It is known that multiple sclerosis is more common in countries further from the equator. One explanation for this observation may be that a lower exposure to sunlight results in a higher incidence of MS.
Vitamin D is manufactured by the skin when it is exposed to sunlight. In theory, with lower sun exposure, there will be less vitamin D produced by the body. This has led to the hypothesis that low sunlight exposure and consequent low vitamin D production triggers the development of MS.
Studies are underway to investigate both the role of vitamin D as a protective agent against the development of MS and as a treatment for people with the condition. Read more about research into vitamin D and MS.
There is increasing evidence that smoking is a significant risk factor in MS. Smoking may cause lung damage that ultimately makes the central nervous system vulnerable to attack by immune cells. Smoking also makes it more likely that a person with MS will progress to more serious symptoms and disability.
Read more about smoking and MS.
A 2018 study has found that there is some evidence that long term exposure to solvents such as those in paints, varnishes and glues could also be a significant risk factor in MS.
In 2011, a study suggested that the combined effect of exposure to the Epstein Barr virus and low levels of vitamin D could increase the risk of developing multiple sclerosis. Researchers studied hospital admissions in England in the seven years up to 2005 for people with MS and also people who had had glandular fever. They compared this with data on sunlight in the same period. Analysis of sunlight exposure explained 61% of the difference between high and low rates of MS across the country. The combined effect of sunlight and glandular fever meant that 72% of the variation could be explained.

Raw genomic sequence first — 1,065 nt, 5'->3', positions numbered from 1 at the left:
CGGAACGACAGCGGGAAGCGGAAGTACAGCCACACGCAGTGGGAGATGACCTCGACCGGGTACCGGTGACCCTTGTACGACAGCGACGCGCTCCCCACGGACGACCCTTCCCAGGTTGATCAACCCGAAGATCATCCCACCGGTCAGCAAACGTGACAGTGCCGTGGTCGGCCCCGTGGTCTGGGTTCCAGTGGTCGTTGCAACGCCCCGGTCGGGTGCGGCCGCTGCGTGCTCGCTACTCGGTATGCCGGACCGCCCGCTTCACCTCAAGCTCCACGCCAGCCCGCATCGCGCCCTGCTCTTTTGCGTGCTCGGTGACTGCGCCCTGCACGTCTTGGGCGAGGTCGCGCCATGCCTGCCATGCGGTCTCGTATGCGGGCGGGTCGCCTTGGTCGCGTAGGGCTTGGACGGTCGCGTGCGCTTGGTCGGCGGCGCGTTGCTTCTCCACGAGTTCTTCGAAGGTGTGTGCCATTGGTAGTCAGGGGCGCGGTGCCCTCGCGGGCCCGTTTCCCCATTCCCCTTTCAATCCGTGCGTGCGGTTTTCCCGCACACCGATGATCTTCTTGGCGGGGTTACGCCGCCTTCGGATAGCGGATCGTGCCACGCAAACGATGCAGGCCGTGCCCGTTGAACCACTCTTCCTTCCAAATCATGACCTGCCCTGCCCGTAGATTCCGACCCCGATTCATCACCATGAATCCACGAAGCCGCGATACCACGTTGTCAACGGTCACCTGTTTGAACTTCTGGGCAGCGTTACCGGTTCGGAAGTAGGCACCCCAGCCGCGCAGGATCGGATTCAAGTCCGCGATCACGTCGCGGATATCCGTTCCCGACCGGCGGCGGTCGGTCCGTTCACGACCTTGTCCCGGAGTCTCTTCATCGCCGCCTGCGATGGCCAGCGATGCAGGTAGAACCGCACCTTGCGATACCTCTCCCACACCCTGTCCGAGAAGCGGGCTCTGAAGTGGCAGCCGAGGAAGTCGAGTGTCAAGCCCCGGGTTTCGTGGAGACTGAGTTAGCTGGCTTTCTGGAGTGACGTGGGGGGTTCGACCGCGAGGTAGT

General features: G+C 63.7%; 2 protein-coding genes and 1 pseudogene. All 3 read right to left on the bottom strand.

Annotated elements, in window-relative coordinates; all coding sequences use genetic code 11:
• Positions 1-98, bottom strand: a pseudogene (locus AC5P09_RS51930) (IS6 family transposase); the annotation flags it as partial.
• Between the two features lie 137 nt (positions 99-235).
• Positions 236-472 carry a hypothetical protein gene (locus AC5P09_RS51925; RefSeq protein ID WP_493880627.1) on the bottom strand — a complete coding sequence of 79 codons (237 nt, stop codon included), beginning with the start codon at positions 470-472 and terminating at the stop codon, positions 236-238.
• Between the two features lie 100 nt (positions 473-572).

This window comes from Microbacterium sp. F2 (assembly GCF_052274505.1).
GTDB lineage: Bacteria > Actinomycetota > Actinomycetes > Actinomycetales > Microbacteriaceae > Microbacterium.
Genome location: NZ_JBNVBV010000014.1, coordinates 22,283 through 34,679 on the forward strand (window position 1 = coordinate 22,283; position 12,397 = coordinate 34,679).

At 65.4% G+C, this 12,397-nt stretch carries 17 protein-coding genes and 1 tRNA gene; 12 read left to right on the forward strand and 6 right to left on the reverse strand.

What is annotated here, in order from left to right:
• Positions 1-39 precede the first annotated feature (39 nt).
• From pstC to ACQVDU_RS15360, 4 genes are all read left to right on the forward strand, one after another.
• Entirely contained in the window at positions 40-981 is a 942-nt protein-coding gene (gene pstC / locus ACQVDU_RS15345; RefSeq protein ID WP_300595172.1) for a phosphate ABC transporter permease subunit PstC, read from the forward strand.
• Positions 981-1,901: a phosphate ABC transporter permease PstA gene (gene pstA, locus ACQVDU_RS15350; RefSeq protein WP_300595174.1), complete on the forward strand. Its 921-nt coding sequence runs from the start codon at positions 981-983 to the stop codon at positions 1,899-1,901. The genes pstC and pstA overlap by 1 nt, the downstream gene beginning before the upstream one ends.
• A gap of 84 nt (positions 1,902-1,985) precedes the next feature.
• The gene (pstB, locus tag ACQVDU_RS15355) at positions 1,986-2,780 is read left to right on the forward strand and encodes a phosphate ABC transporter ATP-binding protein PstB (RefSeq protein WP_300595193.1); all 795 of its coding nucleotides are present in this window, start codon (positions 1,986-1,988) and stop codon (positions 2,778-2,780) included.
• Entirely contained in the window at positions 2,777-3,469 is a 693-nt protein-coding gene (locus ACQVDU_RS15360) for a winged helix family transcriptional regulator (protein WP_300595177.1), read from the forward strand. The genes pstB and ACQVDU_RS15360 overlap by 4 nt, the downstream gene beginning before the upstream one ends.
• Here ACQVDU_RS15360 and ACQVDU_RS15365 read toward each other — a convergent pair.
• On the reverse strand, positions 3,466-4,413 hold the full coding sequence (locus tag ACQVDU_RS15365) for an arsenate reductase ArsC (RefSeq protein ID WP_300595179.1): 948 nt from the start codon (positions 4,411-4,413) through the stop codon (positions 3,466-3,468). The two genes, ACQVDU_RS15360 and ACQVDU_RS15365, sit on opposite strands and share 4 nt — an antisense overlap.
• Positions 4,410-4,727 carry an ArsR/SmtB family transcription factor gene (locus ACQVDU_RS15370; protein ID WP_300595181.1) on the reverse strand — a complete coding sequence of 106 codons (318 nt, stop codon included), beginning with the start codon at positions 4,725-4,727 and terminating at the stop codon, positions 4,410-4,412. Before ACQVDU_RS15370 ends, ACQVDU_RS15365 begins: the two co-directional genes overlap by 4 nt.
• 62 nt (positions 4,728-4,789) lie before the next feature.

A similar study looked at the relationship between having a genetic susceptibility for MS and smoking. In Sweden, 20% of all MS cases are associated with smoking or passive smoking. However, among the people with MS who have the susceptible genetic type, 41% are associated with smoking or passive smoking. This shows that if you have the genetic tendency to acquire MS, smoking makes the risk worse.
- Annals of Neurology 1993;33(3):281-285. Summary A population-based study of multiple sclerosis in twins: update.
- Lancet Neurology 2007;6(9):773-781. Summary Clinical features and viral serologies in children with multiple sclerosis: a multinational observational study.
- Neurology 2011;76(16):1410-1414. Summary Relationship of UV exposure to prevalence of multiple sclerosis in England.
- PLoS One 2011;6(1):e16149. Full article Smoking and multiple sclerosis: an updated meta-analysis.
- Canadian Medical Association Journal 2011:183(16):e1203-e1212. Full article Association between chronic cerebrospinal insufficiency and multiple sclerosis: a meta-analysis.
- Neurology 2018 doi:10.1212/WNL.0000000000005906 Full article Organic solvents and MS susceptibility Interaction with MS risk HLA genes
Last updated: July 2018
Last reviewed: September 2017
This page will be reviewed within three years.